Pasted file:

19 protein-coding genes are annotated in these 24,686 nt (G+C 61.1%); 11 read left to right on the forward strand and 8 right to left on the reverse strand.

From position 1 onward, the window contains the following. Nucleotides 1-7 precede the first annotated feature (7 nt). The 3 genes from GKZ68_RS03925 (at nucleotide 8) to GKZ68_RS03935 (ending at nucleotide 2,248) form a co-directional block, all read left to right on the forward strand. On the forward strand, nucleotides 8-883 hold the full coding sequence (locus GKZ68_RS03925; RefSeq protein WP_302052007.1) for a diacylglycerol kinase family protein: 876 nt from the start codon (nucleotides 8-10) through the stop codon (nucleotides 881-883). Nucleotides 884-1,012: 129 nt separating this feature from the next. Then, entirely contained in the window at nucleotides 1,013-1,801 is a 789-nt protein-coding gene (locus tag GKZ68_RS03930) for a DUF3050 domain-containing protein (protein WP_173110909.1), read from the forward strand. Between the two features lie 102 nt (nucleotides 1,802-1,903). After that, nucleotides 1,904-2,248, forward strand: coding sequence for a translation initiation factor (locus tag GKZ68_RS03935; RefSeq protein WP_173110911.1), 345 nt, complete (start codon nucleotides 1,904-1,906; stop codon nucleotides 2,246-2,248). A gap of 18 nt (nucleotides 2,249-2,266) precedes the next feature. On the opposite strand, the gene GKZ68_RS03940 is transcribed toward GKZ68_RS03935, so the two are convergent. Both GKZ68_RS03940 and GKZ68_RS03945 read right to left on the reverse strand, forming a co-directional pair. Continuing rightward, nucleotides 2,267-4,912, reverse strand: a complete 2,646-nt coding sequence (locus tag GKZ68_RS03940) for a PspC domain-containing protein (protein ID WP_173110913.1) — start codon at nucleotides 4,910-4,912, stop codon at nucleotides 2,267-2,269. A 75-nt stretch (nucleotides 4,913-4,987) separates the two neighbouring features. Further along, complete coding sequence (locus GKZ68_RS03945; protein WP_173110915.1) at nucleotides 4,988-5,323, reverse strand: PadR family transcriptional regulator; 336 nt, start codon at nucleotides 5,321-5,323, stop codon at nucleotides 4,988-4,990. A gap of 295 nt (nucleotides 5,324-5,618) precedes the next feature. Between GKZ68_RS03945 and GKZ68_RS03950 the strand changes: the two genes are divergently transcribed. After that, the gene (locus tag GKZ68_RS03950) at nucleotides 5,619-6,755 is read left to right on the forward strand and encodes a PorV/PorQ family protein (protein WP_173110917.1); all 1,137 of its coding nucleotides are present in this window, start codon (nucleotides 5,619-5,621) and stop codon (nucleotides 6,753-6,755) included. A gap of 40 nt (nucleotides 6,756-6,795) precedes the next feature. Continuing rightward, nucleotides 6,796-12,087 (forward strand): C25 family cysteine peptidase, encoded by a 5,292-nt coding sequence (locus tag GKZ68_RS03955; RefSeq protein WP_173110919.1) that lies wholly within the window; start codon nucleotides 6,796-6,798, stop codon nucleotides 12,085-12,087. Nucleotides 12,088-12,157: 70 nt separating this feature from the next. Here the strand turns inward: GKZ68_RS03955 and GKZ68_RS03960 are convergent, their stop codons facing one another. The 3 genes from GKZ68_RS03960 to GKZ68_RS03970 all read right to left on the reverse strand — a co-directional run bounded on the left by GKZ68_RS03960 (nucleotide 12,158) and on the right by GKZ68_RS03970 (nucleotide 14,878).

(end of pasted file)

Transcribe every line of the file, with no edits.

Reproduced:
19 protein-coding genes are annotated in these 24,686 nt (G+C 61.1%); 11 read left to right on the forward strand and 8 right to left on the reverse strand.

From position 1 onward, the window contains the following. Nucleotides 1-7 precede the first annotated feature (7 nt). The 3 genes from GKZ68_RS03925 (at nucleotide 8) to GKZ68_RS03935 (ending at nucleotide 2,248) form a co-directional block, all read left to right on the forward strand. On the forward strand, nucleotides 8-883 hold the full coding sequence (locus GKZ68_RS03925; RefSeq protein WP_302052007.1) for a diacylglycerol kinase family protein: 876 nt from the start codon (nucleotides 8-10) through the stop codon (nucleotides 881-883). Nucleotides 884-1,012: 129 nt separating this feature from the next. Then, entirely contained in the window at nucleotides 1,013-1,801 is a 789-nt protein-coding gene (locus tag GKZ68_RS03930) for a DUF3050 domain-containing protein (protein WP_173110909.1), read from the forward strand. Between the two features lie 102 nt (nucleotides 1,802-1,903). After that, nucleotides 1,904-2,248, forward strand: coding sequence for a translation initiation factor (locus tag GKZ68_RS03935; RefSeq protein WP_173110911.1), 345 nt, complete (start codon nucleotides 1,904-1,906; stop codon nucleotides 2,246-2,248). A gap of 18 nt (nucleotides 2,249-2,266) precedes the next feature. On the opposite strand, the gene GKZ68_RS03940 is transcribed toward GKZ68_RS03935, so the two are convergent. Both GKZ68_RS03940 and GKZ68_RS03945 read right to left on the reverse strand, forming a co-directional pair. Continuing rightward, nucleotides 2,267-4,912, reverse strand: a complete 2,646-nt coding sequence (locus tag GKZ68_RS03940) for a PspC domain-containing protein (protein ID WP_173110913.1) — start codon at nucleotides 4,910-4,912, stop codon at nucleotides 2,267-2,269. A 75-nt stretch (nucleotides 4,913-4,987) separates the two neighbouring features. Further along, complete coding sequence (locus GKZ68_RS03945; protein WP_173110915.1) at nucleotides 4,988-5,323, reverse strand: PadR family transcriptional regulator; 336 nt, start codon at nucleotides 5,321-5,323, stop codon at nucleotides 4,988-4,990. A gap of 295 nt (nucleotides 5,324-5,618) precedes the next feature. Between GKZ68_RS03945 and GKZ68_RS03950 the strand changes: the two genes are divergently transcribed. After that, the gene (locus tag GKZ68_RS03950) at nucleotides 5,619-6,755 is read left to right on the forward strand and encodes a PorV/PorQ family protein (protein WP_173110917.1); all 1,137 of its coding nucleotides are present in this window, start codon (nucleotides 5,619-5,621) and stop codon (nucleotides 6,753-6,755) included. A gap of 40 nt (nucleotides 6,756-6,795) precedes the next feature. Continuing rightward, nucleotides 6,796-12,087 (forward strand): C25 family cysteine peptidase, encoded by a 5,292-nt coding sequence (locus tag GKZ68_RS03955; RefSeq protein WP_173110919.1) that lies wholly within the window; start codon nucleotides 6,796-6,798, stop codon nucleotides 12,085-12,087. Nucleotides 12,088-12,157: 70 nt separating this feature from the next. Here the strand turns inward: GKZ68_RS03955 and GKZ68_RS03960 are convergent, their stop codons facing one another. The 3 genes from GKZ68_RS03960 to GKZ68_RS03970 all read right to left on the reverse strand — a co-directional run bounded on the left by GKZ68_RS03960 (nucleotide 12,158) and on the right by GKZ68_RS03970 (nucleotide 14,878).